Which is why I liked Rogue One. This is a film which bristles with religious energy. The city of Jedha is alive with red-clad clergy carrying crosiers, monks, and sundry other clerics. The Empire is engaged in temple-plundering and the pious are violently enraged. Chirrut Îmwe, the blind mystic, centers the film. He bears witness to the Force, serves the Force, dies for the Force. He is evidence that the Force is omnipresent, transcendent. The Force does not exist for his sake. He practices Hesychasm, and so his life is tenuous, stilly and precariously balanced over death. Chirrut Îmwe serves whatever it was Obi-wan served. He is the first character since Return of the Jedi who might have rhapsodized Obi-wan’s death. When the Jesus prayer delivers Chirrut Îmwe through a gauntlet of gun fire, director Gareth Edwards might only be interested in Abram’s electrical socket. When Chirrut Îmwe dies shortly thereafter, we find the Force is, like the God of the Old Testament, condescending, but not subject to purely human affections. I would not be surprised to hear it was JJ Abrams himself who was leading the Empire to strip the Kyber from the temple in Jedha. He probably heard you could make good special effects with the stuff.
The fact that all the principle characters in Rogue One perish in the end enlists the film in Obi-wan’s service, even though Jyn is only, to co-opt Karl Rahner, an “anonymous servant of the Force.” The team which aids Jyn in the Scarif heist do so to atone for their sins, and unlike Rey, nothing comes easy for Jyn. She often finds the world unresponsive and must cobble together a meaningful life in the 11th hour. Rogue One is finally the story of a miserable daughter salvaging the right legacy of her father against a crowd of indifferent skeptics. While Rey finds the universe will increasingly bend to her needs, Jyn carries a torch for a despised dead man.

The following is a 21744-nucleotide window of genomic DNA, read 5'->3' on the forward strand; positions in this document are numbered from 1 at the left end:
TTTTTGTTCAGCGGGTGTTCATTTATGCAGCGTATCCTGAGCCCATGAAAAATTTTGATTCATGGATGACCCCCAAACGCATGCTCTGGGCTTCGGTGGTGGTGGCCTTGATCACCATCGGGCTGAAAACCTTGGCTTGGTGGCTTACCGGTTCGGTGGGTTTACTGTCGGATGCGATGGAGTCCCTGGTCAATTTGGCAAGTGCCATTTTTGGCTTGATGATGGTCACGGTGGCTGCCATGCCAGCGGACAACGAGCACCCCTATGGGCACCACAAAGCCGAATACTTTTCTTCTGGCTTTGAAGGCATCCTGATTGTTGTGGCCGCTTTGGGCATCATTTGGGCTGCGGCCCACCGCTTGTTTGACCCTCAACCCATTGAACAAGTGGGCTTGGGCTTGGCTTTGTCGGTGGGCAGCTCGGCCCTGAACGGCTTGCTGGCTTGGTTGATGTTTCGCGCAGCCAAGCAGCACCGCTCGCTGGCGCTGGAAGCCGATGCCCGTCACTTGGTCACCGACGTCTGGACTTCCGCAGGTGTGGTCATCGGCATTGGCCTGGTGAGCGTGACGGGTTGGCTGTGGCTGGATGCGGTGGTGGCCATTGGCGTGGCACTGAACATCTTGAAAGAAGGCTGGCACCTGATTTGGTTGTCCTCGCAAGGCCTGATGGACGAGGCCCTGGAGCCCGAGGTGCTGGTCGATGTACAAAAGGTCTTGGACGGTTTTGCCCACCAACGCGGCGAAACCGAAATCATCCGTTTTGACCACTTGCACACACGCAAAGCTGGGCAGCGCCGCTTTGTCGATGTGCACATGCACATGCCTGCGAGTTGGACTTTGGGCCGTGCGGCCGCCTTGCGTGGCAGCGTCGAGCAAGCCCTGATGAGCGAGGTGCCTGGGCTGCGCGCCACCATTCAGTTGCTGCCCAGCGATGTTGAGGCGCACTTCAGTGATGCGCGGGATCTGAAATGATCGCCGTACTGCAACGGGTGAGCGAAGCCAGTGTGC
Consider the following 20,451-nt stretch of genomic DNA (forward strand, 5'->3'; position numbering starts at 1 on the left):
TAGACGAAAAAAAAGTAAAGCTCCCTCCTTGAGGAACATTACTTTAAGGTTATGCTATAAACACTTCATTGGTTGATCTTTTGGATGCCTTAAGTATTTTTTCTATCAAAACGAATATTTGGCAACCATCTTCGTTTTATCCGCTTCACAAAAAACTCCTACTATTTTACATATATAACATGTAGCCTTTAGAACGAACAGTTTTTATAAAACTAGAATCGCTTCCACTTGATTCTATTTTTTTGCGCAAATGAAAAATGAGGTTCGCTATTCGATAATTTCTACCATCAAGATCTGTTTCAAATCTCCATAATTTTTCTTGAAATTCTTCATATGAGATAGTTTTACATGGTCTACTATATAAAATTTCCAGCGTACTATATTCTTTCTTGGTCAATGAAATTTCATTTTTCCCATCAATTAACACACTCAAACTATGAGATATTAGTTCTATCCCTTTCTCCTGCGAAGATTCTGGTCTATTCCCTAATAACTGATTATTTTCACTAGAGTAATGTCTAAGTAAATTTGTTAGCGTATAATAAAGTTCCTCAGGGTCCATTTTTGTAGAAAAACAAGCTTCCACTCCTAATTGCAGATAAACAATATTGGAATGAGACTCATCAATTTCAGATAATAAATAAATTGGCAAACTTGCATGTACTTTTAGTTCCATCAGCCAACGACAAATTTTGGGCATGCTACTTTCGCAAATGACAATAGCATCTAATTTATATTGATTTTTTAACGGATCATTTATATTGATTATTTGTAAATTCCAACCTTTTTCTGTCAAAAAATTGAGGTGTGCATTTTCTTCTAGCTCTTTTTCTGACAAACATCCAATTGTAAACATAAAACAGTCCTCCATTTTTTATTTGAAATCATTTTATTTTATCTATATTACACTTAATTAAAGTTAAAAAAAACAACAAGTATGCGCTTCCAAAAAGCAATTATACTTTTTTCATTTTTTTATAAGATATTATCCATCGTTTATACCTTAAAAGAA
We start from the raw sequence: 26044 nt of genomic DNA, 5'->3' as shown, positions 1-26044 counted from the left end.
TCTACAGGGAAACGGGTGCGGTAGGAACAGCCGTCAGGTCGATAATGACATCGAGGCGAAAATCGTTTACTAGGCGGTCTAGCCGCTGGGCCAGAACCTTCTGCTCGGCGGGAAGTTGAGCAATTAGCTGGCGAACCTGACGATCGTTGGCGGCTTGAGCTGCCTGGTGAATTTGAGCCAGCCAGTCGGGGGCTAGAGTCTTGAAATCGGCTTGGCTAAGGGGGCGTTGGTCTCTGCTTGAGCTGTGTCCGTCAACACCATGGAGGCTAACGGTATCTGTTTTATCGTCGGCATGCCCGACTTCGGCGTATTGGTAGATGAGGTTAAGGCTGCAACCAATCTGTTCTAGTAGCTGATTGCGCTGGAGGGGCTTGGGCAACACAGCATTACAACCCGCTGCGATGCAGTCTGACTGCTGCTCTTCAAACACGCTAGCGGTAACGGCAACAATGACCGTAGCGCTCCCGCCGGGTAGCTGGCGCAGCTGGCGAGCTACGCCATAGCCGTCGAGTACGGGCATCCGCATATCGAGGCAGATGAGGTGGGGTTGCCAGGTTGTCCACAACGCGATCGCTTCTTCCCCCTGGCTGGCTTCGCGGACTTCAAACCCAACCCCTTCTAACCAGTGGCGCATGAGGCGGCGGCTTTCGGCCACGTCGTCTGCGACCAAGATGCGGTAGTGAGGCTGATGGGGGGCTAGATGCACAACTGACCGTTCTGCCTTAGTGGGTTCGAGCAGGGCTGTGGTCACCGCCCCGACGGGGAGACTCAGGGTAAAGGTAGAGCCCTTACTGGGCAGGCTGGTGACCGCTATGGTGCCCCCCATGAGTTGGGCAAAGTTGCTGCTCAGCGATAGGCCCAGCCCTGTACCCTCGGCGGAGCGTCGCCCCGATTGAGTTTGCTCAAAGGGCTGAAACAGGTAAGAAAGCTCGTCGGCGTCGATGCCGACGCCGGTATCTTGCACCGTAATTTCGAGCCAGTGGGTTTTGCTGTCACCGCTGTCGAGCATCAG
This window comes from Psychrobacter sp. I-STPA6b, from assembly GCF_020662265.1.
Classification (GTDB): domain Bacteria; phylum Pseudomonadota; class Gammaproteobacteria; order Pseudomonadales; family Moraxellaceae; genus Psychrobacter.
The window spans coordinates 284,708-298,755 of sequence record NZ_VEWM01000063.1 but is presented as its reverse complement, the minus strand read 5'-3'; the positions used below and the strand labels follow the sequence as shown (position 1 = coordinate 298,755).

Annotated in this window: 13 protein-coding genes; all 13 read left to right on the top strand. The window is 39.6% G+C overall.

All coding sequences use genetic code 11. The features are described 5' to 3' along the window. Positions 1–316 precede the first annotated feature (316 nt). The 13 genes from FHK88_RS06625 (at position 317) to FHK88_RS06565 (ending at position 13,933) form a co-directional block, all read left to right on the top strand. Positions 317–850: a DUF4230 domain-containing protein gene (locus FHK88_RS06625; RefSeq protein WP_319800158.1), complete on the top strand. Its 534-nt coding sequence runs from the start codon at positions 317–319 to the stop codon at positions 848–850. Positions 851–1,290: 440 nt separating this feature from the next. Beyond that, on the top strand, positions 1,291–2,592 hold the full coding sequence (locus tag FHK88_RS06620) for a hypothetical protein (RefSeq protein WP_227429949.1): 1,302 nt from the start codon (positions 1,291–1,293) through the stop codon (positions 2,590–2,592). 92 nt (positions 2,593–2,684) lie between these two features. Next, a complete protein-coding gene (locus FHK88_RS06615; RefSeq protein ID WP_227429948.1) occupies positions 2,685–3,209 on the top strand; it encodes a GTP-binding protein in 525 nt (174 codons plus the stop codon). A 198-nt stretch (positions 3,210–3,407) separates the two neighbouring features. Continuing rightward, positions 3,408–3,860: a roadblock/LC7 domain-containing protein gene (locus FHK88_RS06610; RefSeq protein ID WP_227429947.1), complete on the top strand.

The Force Awakens proved Abrams knew how to use tracing paper. Rogue One strikes me as not so much the healthy work of director Edwards as that of screenwriter Chris Weitz, who has a wildly uneven filmography, but whose recent output is characterized by richly human films like About A Boy, proper myths like A Golden Compass, and shockingly faithful adaptations of fairy tales (Branagh’s Cinderella). Weitz is a self-described “lapsed Catholic crypto-Buddhist,” which is exactly the kind of person you want flying a Star Wars film. The latest in the franchise has no pretense of being a fun movie, but it does correct the benign inoffensiveness of The Force Awakens. It is— at very least— a thoroughly religious film, which is to say it deserves a spot in the canon.